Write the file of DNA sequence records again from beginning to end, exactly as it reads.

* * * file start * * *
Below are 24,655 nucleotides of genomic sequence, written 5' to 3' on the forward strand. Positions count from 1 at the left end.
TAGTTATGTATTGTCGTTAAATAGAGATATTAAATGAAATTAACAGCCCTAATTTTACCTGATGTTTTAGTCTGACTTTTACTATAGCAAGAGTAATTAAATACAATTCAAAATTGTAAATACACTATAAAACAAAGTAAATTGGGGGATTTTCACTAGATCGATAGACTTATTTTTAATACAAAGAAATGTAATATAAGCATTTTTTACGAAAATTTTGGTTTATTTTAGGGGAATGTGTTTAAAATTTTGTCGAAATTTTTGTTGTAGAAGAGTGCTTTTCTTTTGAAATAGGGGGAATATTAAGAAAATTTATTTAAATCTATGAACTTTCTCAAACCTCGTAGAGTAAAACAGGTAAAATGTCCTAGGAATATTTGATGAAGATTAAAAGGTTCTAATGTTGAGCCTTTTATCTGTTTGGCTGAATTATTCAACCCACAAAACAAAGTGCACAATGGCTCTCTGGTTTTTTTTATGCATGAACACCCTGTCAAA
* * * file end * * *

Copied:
Below are 24,655 nucleotides of genomic sequence, written 5' to 3' on the forward strand. Positions count from 1 at the left end.
TAGTTATGTATTGTCGTTAAATAGAGATATTAAATGAAATTAACAGCCCTAATTTTACCTGATGTTTTAGTCTGACTTTTACTATAGCAAGAGTAATTAAATACAATTCAAAATTGTAAATACACTATAAAACAAAGTAAATTGGGGGATTTTCACTAGATCGATAGACTTATTTTTAATACAAAGAAATGTAATATAAGCATTTTTTACGAAAATTTTGGTTTATTTTAGGGGAATGTGTTTAAAATTTTGTCGAAATTTTTGTTGTAGAAGAGTGCTTTTCTTTTGAAATAGGGGGAATATTAAGAAAATTTATTTAAATCTATGAACTTTCTCAAACCTCGTAGAGTAAAACAGGTAAAATGTCCTAGGAATATTTGATGAAGATTAAAAGGTTCTAATGTTGAGCCTTTTATCTGTTTGGCTGAATTATTCAACCCACAAAACAAAGTGCACAATGGCTCTCTGGTTTTTTTTATGCATGAACACCCTGTCAAA